First things first: It goes without saying that lighting up a cigarette or knocking back a bottle of booze is bad for your health. In fact, here are five ways alcohol may be sabotaging your healthy diet efforts.
With that being said, some interesting new research, presented at the European Congress of Obesity from researchers at the University of Glasgow is a testament to just how powerful a vegetarian or vegan diet can be. Even if you account for lifestyle factors like smoking and alcohol intake, vegetarians had significantly better biomarker levels than meat-eaters across important areas like total cholesterol, metrics related to heart disease, signs of inflammation, and more.
Amy Gorin, MS, RDN, a plant-based registered dietitian and owner of Plant-Based Eats in Stamford, CT, breaks down the findings: “In research presented at the European Congress on Obesity this year, researchers from the University of Glasgow looked at more than 177,223 healthy British adults—finding that vegetarians are healthier than meat-eaters, regardless of factors such as age, weight, smoking habits, or alcohol intake,” she says.
“The vegetarian eaters had significantly lower levels of 13 important biomarkers including total cholesterol, LDL ‘bad’ cholesterol, and a hormone that encourages cancer cells to grow. As we previously reported on a deep dive of the study’s findings, only 4,111 of these participants were self-reported vegetarians, so it’d certainly bolster this encouraging if more vegetarians and plant-based eaters made up a larger percentage of study participants.
Nevertheless, the takeaways from this landmark study continue to leave experts very, very impressed. “These findings are incredible. I wouldn’t go and tell vegan and vegetarian eaters not to worry about their weight, smoking, or alcohol habits. The takeaway that I’m going to move forward with is that following a plant-based diet can impact your health in potentially more ways than we previously knew about,” says Gorin.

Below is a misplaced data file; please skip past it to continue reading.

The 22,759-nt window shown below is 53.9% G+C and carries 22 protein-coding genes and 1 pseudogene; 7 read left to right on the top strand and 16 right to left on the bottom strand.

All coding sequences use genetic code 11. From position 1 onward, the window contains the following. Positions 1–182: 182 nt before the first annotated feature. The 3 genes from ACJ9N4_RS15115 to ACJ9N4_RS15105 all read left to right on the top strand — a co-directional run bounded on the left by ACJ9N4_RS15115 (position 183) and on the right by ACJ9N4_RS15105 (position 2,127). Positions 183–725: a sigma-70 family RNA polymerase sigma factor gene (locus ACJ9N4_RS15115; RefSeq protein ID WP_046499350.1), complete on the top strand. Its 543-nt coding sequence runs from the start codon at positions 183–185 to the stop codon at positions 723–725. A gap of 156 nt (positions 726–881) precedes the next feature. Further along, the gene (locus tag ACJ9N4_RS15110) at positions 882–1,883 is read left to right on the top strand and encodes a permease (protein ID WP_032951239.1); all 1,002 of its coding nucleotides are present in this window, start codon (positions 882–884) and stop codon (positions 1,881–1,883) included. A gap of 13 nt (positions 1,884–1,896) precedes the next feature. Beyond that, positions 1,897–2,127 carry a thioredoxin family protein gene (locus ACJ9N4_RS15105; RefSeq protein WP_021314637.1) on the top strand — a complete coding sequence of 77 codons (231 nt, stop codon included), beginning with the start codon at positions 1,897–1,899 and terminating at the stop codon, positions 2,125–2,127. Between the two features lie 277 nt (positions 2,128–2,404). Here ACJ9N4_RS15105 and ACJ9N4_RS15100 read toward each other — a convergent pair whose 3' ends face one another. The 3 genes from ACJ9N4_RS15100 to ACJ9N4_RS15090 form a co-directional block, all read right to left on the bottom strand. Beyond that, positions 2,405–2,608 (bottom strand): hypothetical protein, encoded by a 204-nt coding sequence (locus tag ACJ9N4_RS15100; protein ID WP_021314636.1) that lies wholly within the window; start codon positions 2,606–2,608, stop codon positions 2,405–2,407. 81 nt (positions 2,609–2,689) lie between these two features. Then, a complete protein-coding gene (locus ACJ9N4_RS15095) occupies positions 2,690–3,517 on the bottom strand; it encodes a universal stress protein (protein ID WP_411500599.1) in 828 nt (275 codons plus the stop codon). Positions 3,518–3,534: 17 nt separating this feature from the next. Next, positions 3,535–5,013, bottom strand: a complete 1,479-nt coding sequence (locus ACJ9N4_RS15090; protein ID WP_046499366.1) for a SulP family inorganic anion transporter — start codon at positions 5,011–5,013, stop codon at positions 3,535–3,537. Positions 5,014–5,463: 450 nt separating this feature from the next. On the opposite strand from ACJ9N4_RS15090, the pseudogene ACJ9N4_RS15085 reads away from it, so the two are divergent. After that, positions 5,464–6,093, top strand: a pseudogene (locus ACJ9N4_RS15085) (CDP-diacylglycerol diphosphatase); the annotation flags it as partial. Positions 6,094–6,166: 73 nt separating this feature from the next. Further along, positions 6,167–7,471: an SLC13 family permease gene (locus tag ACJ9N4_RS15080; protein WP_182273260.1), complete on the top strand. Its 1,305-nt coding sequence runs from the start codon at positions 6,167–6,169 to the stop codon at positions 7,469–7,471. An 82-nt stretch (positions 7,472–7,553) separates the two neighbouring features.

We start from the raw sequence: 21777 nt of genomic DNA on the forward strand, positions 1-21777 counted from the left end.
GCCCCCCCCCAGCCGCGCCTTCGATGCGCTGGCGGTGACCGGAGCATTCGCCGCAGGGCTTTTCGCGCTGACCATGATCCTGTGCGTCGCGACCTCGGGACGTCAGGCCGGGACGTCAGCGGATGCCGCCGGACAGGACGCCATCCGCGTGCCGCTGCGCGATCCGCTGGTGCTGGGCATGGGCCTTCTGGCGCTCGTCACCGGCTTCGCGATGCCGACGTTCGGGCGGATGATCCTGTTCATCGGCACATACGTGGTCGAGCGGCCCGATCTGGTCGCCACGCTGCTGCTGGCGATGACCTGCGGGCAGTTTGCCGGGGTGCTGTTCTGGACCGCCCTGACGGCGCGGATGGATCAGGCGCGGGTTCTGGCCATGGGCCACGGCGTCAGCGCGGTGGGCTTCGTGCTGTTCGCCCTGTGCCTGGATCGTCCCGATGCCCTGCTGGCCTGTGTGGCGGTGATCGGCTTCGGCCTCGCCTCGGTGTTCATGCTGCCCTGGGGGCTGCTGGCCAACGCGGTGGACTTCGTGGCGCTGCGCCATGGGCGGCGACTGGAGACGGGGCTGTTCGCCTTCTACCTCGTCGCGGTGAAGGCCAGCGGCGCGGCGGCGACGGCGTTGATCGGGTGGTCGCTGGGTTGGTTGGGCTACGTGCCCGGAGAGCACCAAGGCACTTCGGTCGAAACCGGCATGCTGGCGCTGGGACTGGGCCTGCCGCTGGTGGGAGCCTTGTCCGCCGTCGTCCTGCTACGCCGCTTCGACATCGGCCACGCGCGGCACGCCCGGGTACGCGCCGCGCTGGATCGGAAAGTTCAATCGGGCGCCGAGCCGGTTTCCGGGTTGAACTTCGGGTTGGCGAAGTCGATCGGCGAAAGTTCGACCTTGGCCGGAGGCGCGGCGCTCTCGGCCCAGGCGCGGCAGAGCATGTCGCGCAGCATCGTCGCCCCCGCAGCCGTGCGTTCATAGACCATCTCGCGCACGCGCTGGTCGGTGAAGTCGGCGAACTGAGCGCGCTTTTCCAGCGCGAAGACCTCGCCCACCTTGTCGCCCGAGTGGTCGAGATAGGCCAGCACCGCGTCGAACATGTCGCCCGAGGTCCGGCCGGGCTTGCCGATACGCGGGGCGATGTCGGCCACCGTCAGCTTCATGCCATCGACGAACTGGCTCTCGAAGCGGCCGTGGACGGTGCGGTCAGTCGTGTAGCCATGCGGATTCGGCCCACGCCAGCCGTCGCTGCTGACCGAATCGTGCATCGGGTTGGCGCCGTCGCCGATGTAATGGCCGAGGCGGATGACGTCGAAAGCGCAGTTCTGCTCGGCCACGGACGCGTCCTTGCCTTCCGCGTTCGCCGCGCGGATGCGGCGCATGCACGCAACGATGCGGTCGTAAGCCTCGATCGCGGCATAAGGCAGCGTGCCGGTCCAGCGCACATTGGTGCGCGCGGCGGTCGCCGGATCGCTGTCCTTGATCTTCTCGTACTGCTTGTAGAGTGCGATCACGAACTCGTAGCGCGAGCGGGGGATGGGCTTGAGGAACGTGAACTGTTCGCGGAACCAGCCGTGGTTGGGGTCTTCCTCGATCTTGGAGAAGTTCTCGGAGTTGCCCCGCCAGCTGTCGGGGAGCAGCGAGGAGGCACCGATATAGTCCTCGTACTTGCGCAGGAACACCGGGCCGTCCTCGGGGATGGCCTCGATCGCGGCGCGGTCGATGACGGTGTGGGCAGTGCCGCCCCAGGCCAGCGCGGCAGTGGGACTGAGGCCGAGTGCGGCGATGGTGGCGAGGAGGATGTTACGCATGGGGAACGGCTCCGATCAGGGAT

“I look forward to seeing similar studies completed, so we can have a larger body of research backing up these benefits.” Another study lending credence to the one at hand? A February 2021 study published in the Journal of the American Heart Association found that choosing plant-based protein sources may lower your risk for serious disease and death.
As the saying goes, you are what you eat. And even the most conscientious of plant-based eaters don’t want to morph into tobacco and Cabernet. “So a vegan or vegetarian eater who eats many servings of fruits and vegetables daily, as well as a variety of plant proteins and healthy fats is going to be healthier than the plant-based eater who lives off of French fries and pasta,” says Gorin.